; Vilar et al, 2006
; Pincheira et al., 2009
The cell cycle arrest induced by NGF has been associated with the initiation of differentiation. PC12 cells respond to NGF by differentiating, and cells accumulate in the G1 phase of the cell cycle (van Grunsven et al., 1996
). In C6 astrocytoma cells NGF inhibited proliferation and induced morphological changes, including the formation of growth cones, outgrowth of processes and cellular hypertrophy, indicating that exogenous NGF stimulated differentiation and inhibited proliferation of these cells (Watanabe et al., 1999
The precise biological significance of the growth arrest and its role in reactive astrogliosis has not been elucidated yet, however it might have several consequences for nervous system function, especially after an injury. Consistent with the possibility that NGF modulates aspects of gliosis, Cirillo and colleges (2009)
showed that NGF reduced the reactive astrocytosis associated with neuropathic pain. NGF also was able to restore glial and neuronal amino acid transporters (Cirillo et al., 2011
). The potential outcome of NGF treatment on astrocytes may depend on the neurotrophin receptors expressed in a particular cellular context. Our in vitro experiments demonstrated that a scratch lesion increased levels of p75NTR
in the astrocytes, and that NGF prevented the EGF-induced BrdU incorporation in astrocytes after a scratch lesion, consistent with the idea that activation of p75NTR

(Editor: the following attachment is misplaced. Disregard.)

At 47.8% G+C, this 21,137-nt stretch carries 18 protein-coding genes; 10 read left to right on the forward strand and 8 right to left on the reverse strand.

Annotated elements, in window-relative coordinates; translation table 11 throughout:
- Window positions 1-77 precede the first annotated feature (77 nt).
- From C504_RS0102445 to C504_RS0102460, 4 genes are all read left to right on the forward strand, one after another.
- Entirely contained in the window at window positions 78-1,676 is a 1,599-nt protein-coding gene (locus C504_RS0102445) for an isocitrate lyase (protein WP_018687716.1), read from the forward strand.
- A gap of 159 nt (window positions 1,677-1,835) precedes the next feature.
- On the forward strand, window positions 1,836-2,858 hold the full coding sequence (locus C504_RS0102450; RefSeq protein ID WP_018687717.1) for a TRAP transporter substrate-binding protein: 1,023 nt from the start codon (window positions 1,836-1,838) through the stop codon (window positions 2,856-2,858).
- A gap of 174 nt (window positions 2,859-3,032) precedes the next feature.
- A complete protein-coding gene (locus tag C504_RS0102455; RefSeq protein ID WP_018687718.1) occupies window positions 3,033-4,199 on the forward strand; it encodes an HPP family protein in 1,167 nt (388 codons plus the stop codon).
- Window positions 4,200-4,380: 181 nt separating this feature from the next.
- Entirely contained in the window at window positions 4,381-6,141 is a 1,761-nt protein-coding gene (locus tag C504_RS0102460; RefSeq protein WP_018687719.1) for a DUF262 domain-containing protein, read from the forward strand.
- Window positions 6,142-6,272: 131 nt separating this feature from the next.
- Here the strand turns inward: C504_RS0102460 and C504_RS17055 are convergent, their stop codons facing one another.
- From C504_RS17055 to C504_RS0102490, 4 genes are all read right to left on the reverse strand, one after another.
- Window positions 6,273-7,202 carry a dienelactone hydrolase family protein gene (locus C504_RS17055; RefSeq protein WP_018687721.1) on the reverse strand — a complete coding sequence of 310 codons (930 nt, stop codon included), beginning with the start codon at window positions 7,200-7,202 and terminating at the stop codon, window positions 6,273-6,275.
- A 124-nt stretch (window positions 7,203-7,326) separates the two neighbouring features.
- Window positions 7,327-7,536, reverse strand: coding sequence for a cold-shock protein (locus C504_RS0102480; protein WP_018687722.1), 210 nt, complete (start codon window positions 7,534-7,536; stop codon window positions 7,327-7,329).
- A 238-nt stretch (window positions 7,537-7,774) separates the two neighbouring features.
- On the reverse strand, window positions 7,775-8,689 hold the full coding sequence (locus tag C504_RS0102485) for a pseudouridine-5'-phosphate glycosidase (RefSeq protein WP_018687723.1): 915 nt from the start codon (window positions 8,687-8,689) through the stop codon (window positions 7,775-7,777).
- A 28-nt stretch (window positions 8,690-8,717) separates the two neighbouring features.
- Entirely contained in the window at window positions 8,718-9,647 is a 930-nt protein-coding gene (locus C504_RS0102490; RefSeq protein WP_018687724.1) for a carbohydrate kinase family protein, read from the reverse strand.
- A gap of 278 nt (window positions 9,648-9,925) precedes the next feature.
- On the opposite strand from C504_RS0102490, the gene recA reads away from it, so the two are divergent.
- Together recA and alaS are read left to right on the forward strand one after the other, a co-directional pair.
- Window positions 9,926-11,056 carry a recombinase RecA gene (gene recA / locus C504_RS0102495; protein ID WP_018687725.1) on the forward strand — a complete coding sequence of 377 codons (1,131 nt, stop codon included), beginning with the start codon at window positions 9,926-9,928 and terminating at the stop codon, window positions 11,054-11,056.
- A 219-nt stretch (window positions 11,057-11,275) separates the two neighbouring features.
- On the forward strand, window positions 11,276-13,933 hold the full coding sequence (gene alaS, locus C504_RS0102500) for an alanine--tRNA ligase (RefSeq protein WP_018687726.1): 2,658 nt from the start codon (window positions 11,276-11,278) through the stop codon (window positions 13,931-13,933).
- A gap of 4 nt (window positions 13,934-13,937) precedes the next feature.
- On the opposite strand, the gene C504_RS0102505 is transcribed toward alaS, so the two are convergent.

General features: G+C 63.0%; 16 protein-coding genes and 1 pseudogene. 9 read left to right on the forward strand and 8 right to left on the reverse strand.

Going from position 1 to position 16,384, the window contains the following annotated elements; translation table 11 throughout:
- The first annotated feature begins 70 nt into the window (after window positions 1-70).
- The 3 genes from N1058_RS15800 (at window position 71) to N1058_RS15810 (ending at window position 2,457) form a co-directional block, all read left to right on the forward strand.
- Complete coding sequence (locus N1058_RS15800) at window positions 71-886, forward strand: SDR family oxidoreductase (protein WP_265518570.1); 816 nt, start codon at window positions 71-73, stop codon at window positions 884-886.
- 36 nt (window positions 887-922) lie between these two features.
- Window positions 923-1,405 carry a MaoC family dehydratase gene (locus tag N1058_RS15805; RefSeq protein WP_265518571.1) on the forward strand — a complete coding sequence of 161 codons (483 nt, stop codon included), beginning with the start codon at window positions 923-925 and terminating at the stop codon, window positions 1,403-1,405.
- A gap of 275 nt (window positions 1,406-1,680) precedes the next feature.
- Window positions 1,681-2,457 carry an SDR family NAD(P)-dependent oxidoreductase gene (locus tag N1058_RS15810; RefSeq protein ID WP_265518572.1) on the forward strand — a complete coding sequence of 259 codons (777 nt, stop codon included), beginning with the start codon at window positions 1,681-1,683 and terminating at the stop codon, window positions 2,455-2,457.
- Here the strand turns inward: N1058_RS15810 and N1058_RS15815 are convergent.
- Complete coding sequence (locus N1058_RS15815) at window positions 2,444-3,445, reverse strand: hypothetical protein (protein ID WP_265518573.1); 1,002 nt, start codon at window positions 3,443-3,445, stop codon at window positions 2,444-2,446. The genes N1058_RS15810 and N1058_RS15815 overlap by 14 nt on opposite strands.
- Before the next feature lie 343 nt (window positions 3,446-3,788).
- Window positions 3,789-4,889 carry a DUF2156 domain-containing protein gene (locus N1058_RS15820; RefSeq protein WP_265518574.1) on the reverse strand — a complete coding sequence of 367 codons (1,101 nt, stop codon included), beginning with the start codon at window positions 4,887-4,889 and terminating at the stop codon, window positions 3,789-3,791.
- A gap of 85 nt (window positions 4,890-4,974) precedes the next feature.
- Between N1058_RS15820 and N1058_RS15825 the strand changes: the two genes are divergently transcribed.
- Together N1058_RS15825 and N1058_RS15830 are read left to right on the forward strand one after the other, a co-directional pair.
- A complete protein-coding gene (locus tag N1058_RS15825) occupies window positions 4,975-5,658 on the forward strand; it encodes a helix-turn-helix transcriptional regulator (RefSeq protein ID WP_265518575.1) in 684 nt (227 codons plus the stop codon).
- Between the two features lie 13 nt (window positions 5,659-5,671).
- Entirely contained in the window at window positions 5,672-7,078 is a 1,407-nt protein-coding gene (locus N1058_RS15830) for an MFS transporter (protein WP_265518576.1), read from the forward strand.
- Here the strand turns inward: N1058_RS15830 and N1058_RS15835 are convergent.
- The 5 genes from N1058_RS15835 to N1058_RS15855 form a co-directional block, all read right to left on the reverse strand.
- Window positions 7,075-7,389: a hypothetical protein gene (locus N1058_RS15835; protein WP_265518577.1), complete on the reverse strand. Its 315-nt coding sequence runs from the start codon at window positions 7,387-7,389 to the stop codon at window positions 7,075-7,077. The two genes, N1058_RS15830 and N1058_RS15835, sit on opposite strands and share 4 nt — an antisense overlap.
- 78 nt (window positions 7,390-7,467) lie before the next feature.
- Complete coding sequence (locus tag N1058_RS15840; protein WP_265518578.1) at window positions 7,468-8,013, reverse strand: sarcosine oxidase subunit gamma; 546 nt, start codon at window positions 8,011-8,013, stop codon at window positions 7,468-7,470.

may serve to attenuate gliosis after injury. In vivo, we have observed that p75NTR
is induced on astrocytes after seizures, although the specific role mediated by p75NTR
under these conditions remains unclear. Moreover, although we have used NGF to activate p75NTR
-mediated cell cycle arrest in these studies, many ligands can interact with this receptor, and although NGF levels are induced after injury, the endogenous ligand that may elicit these responses has not been elucidated.
Altogether our results reveal that profound changes in the cell cycle regulatory machinery can be mediated by the p75NTR, which signals astrocytes to withdraw from the cell cycle in response to NGF. During development, activation of p75NTR may participate in a regulatory mechanism for the cessation of proliferation prior to differentiation, and after injury the induction of p75NTR may serve to attenuate the extent of gliosis. The possibility that this neurotrophin receptor may regulate reactive gliosis in vivo after an injury or a neurodegenerative disease requires further investigation.